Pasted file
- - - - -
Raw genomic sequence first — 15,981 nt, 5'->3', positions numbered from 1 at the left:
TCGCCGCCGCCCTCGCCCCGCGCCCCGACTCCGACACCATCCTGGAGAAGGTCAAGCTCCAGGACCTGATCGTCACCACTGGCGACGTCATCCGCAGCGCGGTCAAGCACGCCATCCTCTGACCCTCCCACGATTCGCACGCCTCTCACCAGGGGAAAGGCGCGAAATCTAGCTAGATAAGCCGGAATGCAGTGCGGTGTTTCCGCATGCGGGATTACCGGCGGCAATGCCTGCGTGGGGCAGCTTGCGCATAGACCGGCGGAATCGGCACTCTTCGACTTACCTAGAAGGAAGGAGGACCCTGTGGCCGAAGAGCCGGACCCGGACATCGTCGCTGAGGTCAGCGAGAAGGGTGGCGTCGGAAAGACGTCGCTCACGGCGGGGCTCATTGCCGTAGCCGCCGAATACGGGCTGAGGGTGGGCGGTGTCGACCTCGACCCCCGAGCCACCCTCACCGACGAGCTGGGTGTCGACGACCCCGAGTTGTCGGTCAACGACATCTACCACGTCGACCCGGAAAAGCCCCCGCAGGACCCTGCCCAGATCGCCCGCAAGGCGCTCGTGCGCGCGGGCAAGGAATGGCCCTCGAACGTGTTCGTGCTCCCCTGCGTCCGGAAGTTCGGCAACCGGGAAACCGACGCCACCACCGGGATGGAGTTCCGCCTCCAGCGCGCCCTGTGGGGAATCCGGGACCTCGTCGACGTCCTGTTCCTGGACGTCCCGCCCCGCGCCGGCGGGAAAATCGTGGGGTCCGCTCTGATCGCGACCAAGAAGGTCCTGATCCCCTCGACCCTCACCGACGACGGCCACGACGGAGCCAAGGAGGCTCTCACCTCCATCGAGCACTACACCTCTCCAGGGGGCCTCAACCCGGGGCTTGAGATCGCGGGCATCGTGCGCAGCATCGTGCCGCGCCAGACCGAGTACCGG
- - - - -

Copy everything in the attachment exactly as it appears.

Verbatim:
Raw genomic sequence first — 15,981 nt, 5'->3', positions numbered from 1 at the left:
TCGCCGCCGCCCTCGCCCCGCGCCCCGACTCCGACACCATCCTGGAGAAGGTCAAGCTCCAGGACCTGATCGTCACCACTGGCGACGTCATCCGCAGCGCGGTCAAGCACGCCATCCTCTGACCCTCCCACGATTCGCACGCCTCTCACCAGGGGAAAGGCGCGAAATCTAGCTAGATAAGCCGGAATGCAGTGCGGTGTTTCCGCATGCGGGATTACCGGCGGCAATGCCTGCGTGGGGCAGCTTGCGCATAGACCGGCGGAATCGGCACTCTTCGACTTACCTAGAAGGAAGGAGGACCCTGTGGCCGAAGAGCCGGACCCGGACATCGTCGCTGAGGTCAGCGAGAAGGGTGGCGTCGGAAAGACGTCGCTCACGGCGGGGCTCATTGCCGTAGCCGCCGAATACGGGCTGAGGGTGGGCGGTGTCGACCTCGACCCCCGAGCCACCCTCACCGACGAGCTGGGTGTCGACGACCCCGAGTTGTCGGTCAACGACATCTACCACGTCGACCCGGAAAAGCCCCCGCAGGACCCTGCCCAGATCGCCCGCAAGGCGCTCGTGCGCGCGGGCAAGGAATGGCCCTCGAACGTGTTCGTGCTCCCCTGCGTCCGGAAGTTCGGCAACCGGGAAACCGACGCCACCACCGGGATGGAGTTCCGCCTCCAGCGCGCCCTGTGGGGAATCCGGGACCTCGTCGACGTCCTGTTCCTGGACGTCCCGCCCCGCGCCGGCGGGAAAATCGTGGGGTCCGCTCTGATCGCGACCAAGAAGGTCCTGATCCCCTCGACCCTCACCGACGACGGCCACGACGGAGCCAAGGAGGCTCTCACCTCCATCGAGCACTACACCTCTCCAGGGGGCCTCAACCCGGGGCTTGAGATCGCGGGCATCGTGCGCAGCATCGTGCCGCGCCAGACCGAGTACCGG